By mid-year it will have delivered enough doses to protect health and social care workers in all participating countries that have asked to get doses in that timeframe. All other participants should get sufficient doses to cover up to 20 per cent of their populations by the end of 2021, and further doses in 2022.

“This is fantastic news and a milestone in global health”, WHO Director-General Tedros Adhanom Ghebreyesus told reporters attending an online press conference.

“This is a time for taking comfort that the end of the pandemic is in sight, but taking care that we do not let down our guard. We are all responsible for taking the measures to keep ourselves and each other safe, including during this holiday season.

“With today’s news the light at the end of the tunnel has grown a little bit brighter, but we are not there yet. And we will only get there together”, Tedros said

President Julius Maada Bio lunches first national drone corridor in West Africa

President Bio has said that his government is proud to launch the first national drone corridor in West Africa and putting
innovative technology to the service of Sierra Leone’s development aspirations.

“As I have reiterated, we may be a small nation, but we are doing big things. We
believe, as a nation, that we can leapfrog the constraints of history, of infrastructure,
and of geography to champion the small things that have a huge impact for our
development agenda and to reach the last mile.

The President reiterated that Sierra Leone was an inspired and innovative nation and
would continue to embrace technology because of the boundless opportunities it
offered to a growing nation. He added that his government was particularly energised about the possibilities of a drone technology that could service primarily
the human capital development priorities in free quality education, food security, and
quality healthcare and other ancillary development benefits.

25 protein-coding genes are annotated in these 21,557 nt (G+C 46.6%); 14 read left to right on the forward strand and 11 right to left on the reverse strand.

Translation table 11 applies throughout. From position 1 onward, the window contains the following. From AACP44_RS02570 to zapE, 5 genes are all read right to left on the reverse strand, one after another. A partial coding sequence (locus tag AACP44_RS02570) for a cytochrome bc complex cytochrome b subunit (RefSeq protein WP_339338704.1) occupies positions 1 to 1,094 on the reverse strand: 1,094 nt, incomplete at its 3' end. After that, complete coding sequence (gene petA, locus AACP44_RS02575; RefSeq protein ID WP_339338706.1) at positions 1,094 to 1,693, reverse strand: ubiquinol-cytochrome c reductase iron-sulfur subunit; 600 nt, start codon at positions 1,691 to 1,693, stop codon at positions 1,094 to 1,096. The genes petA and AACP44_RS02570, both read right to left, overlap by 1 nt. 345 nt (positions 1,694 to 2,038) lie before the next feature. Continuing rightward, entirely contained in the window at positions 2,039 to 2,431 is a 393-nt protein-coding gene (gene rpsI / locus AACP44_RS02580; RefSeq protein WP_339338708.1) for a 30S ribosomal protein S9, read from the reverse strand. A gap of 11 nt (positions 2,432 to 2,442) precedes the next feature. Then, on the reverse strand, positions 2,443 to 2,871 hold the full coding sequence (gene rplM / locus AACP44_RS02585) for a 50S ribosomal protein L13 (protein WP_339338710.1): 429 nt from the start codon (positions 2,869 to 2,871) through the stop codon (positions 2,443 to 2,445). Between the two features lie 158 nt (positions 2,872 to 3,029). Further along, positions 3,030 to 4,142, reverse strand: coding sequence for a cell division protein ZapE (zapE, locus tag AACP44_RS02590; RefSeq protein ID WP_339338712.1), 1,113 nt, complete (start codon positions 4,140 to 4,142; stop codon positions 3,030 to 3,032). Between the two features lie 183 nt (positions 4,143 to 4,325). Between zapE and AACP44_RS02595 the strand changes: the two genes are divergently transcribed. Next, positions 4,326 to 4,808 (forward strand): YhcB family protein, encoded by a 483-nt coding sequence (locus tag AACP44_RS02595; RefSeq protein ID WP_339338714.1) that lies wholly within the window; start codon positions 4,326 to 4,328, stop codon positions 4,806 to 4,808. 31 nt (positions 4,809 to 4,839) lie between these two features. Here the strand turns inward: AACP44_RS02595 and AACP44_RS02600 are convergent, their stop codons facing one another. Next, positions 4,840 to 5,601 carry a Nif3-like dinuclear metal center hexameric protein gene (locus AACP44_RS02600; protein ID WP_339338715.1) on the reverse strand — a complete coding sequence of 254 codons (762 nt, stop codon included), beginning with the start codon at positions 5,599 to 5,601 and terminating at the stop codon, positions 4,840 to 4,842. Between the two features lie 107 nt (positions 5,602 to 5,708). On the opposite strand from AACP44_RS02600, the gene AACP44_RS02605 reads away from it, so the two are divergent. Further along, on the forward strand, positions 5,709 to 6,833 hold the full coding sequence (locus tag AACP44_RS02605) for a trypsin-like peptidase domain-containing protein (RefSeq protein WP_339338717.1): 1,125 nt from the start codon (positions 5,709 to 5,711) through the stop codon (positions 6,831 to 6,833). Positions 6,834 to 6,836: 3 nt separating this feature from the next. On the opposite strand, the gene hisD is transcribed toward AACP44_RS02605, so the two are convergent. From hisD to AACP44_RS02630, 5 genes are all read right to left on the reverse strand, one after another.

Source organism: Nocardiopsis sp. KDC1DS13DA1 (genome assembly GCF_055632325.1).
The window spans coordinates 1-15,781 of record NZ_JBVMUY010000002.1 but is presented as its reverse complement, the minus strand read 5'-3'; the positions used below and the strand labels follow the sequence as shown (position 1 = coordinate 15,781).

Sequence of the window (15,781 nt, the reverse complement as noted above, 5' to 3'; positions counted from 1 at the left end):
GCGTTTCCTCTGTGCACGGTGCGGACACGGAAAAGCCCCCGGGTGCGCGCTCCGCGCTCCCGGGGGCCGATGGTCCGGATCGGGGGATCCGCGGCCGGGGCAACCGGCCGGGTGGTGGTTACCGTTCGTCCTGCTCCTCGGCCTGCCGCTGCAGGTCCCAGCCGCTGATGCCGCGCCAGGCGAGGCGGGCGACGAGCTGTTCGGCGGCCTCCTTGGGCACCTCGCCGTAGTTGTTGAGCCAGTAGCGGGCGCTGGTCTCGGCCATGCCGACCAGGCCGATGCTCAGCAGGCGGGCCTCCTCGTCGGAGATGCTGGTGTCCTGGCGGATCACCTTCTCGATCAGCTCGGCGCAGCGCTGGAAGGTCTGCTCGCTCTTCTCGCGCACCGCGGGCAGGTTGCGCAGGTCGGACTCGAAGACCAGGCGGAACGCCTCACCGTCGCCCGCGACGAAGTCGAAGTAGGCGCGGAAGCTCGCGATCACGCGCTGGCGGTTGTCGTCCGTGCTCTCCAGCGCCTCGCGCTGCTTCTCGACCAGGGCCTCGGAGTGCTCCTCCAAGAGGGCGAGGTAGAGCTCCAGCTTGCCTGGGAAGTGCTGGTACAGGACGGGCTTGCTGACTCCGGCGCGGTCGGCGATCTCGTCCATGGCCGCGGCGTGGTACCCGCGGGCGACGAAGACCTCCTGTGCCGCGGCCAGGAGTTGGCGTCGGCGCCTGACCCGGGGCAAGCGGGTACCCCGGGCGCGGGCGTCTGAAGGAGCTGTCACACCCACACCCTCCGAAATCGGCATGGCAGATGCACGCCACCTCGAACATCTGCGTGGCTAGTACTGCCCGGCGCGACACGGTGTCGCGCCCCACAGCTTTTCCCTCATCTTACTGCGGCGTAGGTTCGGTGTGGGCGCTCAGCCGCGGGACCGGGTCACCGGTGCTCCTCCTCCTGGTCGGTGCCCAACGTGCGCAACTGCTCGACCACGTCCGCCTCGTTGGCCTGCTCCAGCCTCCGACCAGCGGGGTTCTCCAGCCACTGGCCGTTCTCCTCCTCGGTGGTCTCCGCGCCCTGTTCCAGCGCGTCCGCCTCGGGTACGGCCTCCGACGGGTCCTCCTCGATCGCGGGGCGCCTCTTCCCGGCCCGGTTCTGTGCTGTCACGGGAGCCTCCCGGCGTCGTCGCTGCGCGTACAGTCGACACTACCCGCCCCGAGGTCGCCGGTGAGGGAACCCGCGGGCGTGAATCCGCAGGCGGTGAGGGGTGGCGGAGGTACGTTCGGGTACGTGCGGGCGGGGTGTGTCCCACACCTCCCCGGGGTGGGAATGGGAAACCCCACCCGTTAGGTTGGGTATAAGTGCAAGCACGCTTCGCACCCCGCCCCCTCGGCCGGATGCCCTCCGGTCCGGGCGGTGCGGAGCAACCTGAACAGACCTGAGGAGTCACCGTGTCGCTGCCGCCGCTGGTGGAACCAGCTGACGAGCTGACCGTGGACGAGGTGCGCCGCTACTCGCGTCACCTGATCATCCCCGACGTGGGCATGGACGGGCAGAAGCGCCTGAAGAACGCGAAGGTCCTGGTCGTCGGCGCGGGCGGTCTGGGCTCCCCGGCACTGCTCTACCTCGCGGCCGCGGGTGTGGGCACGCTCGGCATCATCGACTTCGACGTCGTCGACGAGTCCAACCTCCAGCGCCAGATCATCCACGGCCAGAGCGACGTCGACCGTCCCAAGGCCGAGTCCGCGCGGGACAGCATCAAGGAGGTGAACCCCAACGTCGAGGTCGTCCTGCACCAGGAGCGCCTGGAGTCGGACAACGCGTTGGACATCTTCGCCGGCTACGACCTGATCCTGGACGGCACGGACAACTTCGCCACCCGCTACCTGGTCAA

“Here is a profile of possibilities: For Agriculture and food security, drone technology can provide a bird’s eye view of a farmer’s crop, help in damming and irrigation pathways, spray fertilisers and insecticides more efficiently, and help in general crop monitoring and management; drone technology can help monitor green cover loss and adequately anticipate general problems related to climate resilience and biodiversity loss as a result of human activity.

“In education, drones offer dynamic experiential learning for students especially in STEAM disciplines and expand the possibilities for teaching new curricula and new disciplines that are critical to national development from waste management, urban planning, to infrastructure management to eco-tourism.

“For healthcare, drones can facilitate the rapid delivery of medical supplies for
pregnant women undergoing Postpartum haemorrhage and help stem maternal
mortality, vaccines, and life-saving medicines such as snake-bite serum, or deal with medical emergencies in otherwise inaccessible areas where there may be an outbreak of communicable diseases.

“For disaster management, drones can help with aerial surveying, mapping, and
closely examining disaster areas in order to predict and act on possible developments.

“Let me first thank UNICEF, DSTI, Njala University, the Civil Aviation Authority, and
citizens of the great Kori Chiefdom for collaborating to establish this seminal national drone corridor,” he said.

Vice Chancellor and Principal of Njala University, Professor Abdallah Mansaray, said that the event was a commemoration of the manifestation of the vision of President Bio and the tremendous strides that had been taken within a short time of the governmentin harnessing technology for development. He said that his institution was determined to face the challenges and transform itself into an institution that would surmount challenges of the twenty-first century.

UNICEF Representative to Sierra Leone, Sulaiman Brimah, commended the
government for the successful launch of the corridor, saying that that was an
example of a broad bold partnership framework. He said that he was excited to
witness the launch of West Africa’s first Drone Corridor that would support social
good and improve the situation of children of Sierra Leone.

Minister of Basic and Senior Education and Chief Innovation Officer, Dr David
Moinina Sengeh, said that he was pleased that they were using technology to
address the challenges of government. He said that the most important thing for
them was about the future of learning, research and industry in the country.
Dr Sengeh urged the administration of Njala University to consider making the
University a center of excellence for the Fourth Industrial Revolution technologies,
where students would be able to access research and innovation.